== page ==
How to Grow Madagascar Palms

This succulent shrub is not a true palm

Madagascar cactus palm tree (Pachypodium lamerei) in a pot

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The Madagascar palm (Pachypodium lamerei) is not related to true palms at all. This unusual plant is actually a succulent shrub in the Apocynaceae dogbane family within the Pachypodium genus.

Native to southern Madagascar, this tropical species is a tender perennial hardy to USDA Zones 9 through 11. Often grown as a houseplant, it can also be overwintered indoors in cooler climates.

On a single thick grey trunk, the stems are thick and thorny. The leathery, deciduous foliage is blue-green to dark green. Terminal clusters of yellow-throated white flowers bloom as soon as late spring to early summer. Petals spiraling, each flower measures about four inches across. The aromatic flowers are usually white, but can sometimes be yellow, pink, or red.

When established outdoors in the ground, the plant's slender, straight spindly trunk can reach up to 24 feet high with spirally arranged leaves at the top. When grown indoors, it remains much smaller, at most six feet tall. This shrub rarely produces branches.

Madagascar palm matures within 10 or more years' time. Large plants tend to bloom in summer, while smaller, younger plants rarely bloom.

Botanical Name Pachypodium lamerei
Common Names Madagascar Palm, Madagascar Cactus Palm Tree, Pachypodium Species, Club Foot
Plant Type  Deciduous succulent (not related to true palms)
Mature Size  12 to 24 ft. tall, 10 to 12 ft. wide
Sun Exposure  Full sun
Soil Type  Cactus compost, well-drained chalk, loam, or sand
Soil pH  Alkaline
Bloom Time  Summer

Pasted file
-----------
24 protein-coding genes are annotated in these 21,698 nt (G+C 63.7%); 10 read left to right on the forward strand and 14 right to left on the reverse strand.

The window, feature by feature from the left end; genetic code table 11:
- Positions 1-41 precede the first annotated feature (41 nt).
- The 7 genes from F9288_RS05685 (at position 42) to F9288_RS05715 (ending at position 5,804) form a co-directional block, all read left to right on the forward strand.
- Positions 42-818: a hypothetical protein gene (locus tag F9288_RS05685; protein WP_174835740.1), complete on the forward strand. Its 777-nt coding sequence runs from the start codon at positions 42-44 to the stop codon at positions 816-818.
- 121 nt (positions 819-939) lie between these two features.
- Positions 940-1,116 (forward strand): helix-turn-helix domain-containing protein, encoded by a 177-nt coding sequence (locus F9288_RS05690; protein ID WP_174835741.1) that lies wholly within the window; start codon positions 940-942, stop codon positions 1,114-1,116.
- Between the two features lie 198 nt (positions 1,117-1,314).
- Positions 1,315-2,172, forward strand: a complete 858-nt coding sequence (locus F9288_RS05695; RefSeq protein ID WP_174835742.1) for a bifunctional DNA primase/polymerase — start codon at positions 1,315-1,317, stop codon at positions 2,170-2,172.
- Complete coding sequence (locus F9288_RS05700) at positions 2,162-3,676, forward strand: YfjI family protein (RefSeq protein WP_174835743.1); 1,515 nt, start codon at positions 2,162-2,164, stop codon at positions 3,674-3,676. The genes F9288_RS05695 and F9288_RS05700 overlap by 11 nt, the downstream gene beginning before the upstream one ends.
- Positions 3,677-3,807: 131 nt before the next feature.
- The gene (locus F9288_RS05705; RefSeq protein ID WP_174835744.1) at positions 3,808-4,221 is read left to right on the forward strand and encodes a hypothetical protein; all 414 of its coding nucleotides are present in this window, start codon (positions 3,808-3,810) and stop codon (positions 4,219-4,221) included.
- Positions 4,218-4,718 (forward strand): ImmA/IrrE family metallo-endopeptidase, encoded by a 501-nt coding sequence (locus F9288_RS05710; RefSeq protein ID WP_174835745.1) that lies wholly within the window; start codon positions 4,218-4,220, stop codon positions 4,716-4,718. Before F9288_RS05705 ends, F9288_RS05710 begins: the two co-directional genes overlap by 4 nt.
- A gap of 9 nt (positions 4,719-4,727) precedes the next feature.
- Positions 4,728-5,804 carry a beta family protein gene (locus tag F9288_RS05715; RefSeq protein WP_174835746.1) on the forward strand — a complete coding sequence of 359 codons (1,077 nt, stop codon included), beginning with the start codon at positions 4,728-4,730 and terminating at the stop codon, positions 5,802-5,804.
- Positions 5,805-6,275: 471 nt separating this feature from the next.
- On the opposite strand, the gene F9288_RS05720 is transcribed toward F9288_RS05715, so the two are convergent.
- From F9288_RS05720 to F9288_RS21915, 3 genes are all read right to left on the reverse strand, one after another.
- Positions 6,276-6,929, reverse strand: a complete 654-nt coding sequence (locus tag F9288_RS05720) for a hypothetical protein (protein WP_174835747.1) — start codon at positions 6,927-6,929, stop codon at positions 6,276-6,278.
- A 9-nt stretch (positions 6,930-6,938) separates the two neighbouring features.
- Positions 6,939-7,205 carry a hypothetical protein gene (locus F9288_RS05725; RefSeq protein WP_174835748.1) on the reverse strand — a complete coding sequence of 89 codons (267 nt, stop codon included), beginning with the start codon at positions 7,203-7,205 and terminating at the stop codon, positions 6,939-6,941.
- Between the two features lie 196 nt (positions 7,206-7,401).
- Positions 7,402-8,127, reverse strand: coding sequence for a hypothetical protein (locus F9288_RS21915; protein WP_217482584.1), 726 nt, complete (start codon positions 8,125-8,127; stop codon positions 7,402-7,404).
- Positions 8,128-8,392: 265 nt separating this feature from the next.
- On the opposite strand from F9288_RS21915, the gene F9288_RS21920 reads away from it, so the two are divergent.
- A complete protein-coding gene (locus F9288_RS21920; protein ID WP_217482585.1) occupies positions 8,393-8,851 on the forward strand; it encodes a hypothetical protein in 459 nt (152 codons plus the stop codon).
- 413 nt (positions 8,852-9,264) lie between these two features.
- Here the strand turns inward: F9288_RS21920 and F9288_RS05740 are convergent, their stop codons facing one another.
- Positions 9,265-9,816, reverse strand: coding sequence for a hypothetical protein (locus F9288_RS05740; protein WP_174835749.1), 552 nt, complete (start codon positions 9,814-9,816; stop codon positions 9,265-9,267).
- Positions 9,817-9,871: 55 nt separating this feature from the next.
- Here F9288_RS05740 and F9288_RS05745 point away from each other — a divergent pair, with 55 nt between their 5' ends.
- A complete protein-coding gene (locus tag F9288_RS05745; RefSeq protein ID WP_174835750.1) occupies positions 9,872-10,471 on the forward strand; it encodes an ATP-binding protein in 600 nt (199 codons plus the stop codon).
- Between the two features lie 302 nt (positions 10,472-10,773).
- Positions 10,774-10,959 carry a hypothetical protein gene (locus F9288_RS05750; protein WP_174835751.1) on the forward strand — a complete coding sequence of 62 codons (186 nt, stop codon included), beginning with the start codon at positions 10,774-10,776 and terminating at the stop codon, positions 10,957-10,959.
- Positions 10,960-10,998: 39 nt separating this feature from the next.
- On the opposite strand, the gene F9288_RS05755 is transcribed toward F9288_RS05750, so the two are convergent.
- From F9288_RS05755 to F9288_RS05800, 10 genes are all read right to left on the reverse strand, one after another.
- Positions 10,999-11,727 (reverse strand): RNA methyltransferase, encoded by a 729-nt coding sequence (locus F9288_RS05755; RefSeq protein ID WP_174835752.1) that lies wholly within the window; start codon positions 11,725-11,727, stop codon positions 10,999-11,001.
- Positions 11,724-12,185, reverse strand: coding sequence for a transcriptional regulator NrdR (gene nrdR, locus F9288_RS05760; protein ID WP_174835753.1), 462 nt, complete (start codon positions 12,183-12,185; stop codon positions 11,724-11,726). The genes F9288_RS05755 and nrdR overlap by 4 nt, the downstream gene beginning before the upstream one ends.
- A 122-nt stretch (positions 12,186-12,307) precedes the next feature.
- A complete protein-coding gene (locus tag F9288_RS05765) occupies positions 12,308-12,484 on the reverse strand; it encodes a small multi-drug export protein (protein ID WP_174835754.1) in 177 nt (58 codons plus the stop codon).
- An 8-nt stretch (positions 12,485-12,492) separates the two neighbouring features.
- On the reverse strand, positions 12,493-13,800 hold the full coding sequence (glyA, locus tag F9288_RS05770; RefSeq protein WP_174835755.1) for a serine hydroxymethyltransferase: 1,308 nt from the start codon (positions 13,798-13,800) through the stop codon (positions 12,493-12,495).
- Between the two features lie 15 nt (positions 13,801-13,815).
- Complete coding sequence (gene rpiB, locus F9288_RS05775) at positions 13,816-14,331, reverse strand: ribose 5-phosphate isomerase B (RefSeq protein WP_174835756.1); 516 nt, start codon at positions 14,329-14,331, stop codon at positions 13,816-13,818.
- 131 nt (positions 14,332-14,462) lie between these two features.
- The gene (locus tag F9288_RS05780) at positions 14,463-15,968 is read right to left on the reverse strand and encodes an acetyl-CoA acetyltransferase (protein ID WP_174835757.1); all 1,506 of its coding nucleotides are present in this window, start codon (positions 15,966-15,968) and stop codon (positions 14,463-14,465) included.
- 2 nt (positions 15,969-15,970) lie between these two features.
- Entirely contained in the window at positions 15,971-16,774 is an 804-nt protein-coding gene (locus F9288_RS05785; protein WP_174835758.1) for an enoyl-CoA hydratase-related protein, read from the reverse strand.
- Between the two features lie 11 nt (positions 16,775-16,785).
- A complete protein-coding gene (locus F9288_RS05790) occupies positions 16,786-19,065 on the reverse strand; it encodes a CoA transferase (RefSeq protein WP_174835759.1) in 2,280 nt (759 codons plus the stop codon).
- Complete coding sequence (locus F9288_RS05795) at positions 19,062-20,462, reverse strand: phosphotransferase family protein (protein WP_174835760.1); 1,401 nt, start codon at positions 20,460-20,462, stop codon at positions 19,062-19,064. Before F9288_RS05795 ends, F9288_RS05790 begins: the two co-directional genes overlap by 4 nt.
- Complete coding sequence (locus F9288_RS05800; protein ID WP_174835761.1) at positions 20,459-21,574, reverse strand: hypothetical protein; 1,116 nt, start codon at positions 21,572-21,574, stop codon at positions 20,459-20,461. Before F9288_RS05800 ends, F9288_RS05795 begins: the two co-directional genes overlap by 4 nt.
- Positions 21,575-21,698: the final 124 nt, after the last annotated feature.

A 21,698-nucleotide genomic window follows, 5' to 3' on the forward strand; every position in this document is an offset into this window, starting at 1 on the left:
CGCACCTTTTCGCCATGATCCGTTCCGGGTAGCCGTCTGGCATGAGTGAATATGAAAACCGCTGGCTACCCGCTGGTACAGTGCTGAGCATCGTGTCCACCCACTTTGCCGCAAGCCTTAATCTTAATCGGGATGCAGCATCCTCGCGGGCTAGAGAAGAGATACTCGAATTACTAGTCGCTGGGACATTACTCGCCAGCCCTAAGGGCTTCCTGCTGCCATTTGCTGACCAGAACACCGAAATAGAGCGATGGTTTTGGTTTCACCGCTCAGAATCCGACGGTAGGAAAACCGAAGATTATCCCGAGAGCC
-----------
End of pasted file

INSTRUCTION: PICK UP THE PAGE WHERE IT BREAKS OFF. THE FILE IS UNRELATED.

Flower Color  White, yellow, red, or pink
Hardiness Zones  9-11, USDA
Native Area  Southern Madagascar
Toxicity  Poisonous to humans and pets

Madagascar Palm Care

Your Madagascar palm needs a space 36 to 48 inches wide. Establish it in the ground or as potted plants on a patio or indoors. Grow this plant indoors year-round in mild-winter locations.

Where temperatures are warmer, cultivate in a clay pot (not a plastic one) outside in summer. Selecting a container with proper drainage holes will help avoid root rot.


Grow your Madagascar palm under in full light and fairly warm temperatures. Indoors, set in a south or west-facing window.


Madagascar palm can adapt to a variety of well-drained soils. It will grow in the sandy soil of old dunes near the sea, in limestone, schists, etc. For best results, plant in cactus compost. Maintain a mildly acidic to mildly alkaline pH between 6.1 and 7.8.


Allow the soil to dry between waterings in spring and summer. Expect leaves to drop in winter unless specimens are grown in south Florida or indoors where plants may keep their foliage.

Whenever the surface soil becomes dry, water more. Water just to maintain dry/mesic soil moisture. Water less once your Madagascar palm is established and even less in winter.


Feed the tree a general-purpose liquid houseplant fertilizer diluted to half-strength at the start of spring and the beginning of summer, or a low nitrogen liquid fertilizer every four to five weeks.

Whether grown indoors or outdoors, do not fertilize in fall or winter. Continue watering and feeding whenever new growth shows.

With proper care, Madagascar palms will grow around 12 inches per year when happily and healthily.


Pruning is not usually needed for a Madagascar palm. Even so, the plant actually has incredible regenerative properties. While this species typically grows a single trunk, sometimes it will branch after flowering or after the main stem is injured.

To maintain a smaller size or to try to induce branching, prune the tree with care. Slice the top with a sterile knife, saw, or shears to prevent infection.

Propagating Madagascar Palm

In late spring, propagate by seed at 66-75°F (19-24°C) or take stem-tip cuttings. Soak seeds for at least 24 hours in warm water. Be patient, as the Madagascar palm tends to sprout quite slowly, anywhere from three weeks to six months.

For quicker results, break off a piece of new shoots above the base. Allow shoots to dry for a week. Then plant in a well-draining soil mix.

Common Pests/Diseases

This species is relatively disease resistant though it is vulnerable to aphids while flowering.

Keep an eye out for cassava whitefly and lance nematode. If it does show signs of pest infestation or disease, remove the parts that are damaged.